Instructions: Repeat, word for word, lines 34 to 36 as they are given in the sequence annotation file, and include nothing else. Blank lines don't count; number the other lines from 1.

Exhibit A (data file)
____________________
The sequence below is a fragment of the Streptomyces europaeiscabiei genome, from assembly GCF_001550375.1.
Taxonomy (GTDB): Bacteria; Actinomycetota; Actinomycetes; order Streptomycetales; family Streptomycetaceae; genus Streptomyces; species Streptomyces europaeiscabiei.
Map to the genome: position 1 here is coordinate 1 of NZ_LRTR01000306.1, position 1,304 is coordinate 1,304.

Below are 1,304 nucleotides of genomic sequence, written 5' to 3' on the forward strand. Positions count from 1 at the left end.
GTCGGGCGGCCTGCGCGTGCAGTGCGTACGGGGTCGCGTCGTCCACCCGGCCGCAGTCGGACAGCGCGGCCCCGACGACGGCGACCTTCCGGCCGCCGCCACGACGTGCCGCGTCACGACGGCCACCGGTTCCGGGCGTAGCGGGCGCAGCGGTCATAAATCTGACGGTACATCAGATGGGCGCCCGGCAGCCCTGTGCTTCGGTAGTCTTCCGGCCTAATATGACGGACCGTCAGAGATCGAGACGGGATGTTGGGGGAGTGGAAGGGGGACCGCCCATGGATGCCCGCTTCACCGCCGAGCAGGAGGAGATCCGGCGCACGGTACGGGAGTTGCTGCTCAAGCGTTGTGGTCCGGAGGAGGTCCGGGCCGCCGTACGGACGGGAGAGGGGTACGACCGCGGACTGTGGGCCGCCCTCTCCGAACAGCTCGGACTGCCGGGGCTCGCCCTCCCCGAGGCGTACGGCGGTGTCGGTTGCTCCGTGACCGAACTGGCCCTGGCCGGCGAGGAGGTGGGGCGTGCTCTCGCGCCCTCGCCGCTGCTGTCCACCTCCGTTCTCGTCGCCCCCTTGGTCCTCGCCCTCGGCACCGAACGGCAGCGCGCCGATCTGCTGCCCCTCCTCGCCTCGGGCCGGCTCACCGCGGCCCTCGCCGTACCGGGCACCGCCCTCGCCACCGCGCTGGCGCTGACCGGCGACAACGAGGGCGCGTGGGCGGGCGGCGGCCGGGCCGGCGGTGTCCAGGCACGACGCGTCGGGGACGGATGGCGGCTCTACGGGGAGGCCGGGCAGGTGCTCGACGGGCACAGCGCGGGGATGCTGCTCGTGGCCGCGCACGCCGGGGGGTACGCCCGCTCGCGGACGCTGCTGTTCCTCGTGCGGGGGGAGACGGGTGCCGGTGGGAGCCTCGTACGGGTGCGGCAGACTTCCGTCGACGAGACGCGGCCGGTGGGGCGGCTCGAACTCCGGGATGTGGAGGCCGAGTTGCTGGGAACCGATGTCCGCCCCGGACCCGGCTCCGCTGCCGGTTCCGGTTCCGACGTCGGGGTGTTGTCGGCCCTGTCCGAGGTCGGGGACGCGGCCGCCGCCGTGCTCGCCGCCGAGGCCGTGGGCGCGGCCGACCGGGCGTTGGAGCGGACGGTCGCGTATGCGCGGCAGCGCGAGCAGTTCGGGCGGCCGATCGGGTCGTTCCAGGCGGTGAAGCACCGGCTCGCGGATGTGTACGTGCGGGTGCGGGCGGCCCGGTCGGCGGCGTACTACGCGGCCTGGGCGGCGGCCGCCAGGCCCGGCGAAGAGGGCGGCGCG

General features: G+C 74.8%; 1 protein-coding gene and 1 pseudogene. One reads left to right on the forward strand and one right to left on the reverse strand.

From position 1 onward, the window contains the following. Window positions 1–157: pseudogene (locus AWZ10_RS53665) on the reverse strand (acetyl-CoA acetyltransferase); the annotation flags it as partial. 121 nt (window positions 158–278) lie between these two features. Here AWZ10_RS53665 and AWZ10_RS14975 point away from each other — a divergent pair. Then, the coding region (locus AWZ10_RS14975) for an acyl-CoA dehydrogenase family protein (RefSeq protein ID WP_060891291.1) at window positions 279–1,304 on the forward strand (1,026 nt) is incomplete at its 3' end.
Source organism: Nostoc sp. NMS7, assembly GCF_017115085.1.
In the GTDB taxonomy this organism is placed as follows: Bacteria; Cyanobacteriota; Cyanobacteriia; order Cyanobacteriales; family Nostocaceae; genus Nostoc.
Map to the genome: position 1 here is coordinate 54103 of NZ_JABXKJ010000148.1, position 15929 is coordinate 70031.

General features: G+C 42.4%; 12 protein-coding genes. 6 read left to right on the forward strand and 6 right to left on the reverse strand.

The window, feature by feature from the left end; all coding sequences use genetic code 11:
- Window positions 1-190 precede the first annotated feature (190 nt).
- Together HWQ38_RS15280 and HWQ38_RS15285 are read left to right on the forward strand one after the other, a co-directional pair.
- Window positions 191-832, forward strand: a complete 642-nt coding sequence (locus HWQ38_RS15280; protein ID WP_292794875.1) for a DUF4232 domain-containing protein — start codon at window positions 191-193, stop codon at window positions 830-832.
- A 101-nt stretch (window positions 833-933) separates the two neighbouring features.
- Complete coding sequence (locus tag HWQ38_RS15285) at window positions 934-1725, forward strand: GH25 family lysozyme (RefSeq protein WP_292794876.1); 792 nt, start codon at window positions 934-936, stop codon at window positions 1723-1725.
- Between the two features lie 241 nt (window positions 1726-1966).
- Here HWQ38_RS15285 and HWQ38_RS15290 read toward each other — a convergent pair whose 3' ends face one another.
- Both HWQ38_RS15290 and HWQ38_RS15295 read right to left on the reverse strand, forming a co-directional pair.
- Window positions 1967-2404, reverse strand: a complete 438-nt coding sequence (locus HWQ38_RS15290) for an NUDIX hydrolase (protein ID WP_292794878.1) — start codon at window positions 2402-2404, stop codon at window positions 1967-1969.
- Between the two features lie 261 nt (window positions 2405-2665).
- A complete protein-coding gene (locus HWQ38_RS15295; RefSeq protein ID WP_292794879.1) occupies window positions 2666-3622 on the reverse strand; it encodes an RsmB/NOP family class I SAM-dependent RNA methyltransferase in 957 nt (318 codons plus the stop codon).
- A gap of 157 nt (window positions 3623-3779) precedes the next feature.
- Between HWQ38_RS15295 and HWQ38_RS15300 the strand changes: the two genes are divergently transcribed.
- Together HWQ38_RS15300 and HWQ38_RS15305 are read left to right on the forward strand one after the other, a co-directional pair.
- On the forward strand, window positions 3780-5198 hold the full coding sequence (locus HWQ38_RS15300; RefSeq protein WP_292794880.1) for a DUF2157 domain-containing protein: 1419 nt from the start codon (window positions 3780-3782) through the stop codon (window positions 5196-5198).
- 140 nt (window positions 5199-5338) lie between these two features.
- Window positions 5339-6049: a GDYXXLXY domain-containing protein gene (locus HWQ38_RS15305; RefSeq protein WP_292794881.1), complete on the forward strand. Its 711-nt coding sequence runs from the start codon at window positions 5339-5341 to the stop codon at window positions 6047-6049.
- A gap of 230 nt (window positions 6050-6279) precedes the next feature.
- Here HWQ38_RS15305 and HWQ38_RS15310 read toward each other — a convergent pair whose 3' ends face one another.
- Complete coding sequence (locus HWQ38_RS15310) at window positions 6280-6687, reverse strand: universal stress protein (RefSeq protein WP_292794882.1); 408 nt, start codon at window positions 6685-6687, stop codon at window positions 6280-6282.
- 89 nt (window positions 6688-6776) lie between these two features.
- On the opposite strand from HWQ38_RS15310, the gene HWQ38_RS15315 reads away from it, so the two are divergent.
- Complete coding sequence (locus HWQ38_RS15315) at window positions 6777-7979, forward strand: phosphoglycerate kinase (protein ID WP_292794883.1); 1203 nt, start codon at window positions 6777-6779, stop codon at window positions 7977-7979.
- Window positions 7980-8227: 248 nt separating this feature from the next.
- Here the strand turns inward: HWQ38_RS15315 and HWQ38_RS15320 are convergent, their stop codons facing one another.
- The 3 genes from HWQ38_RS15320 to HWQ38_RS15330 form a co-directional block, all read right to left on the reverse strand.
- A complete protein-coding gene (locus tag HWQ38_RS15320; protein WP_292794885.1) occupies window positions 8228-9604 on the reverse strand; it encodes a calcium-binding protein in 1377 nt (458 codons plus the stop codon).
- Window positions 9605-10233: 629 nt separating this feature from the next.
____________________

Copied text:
- On the opposite strand from HWQ38_RS15310, the gene HWQ38_RS15315 reads away from it, so the two are divergent.
- Complete coding sequence (locus HWQ38_RS15315) at window positions 6777-7979, forward strand: phosphoglycerate kinase (protein ID WP_292794883.1); 1203 nt, start codon at window positions 6777-6779, stop codon at window positions 7977-7979.
- Window positions 7980-8227: 248 nt separating this feature from the next.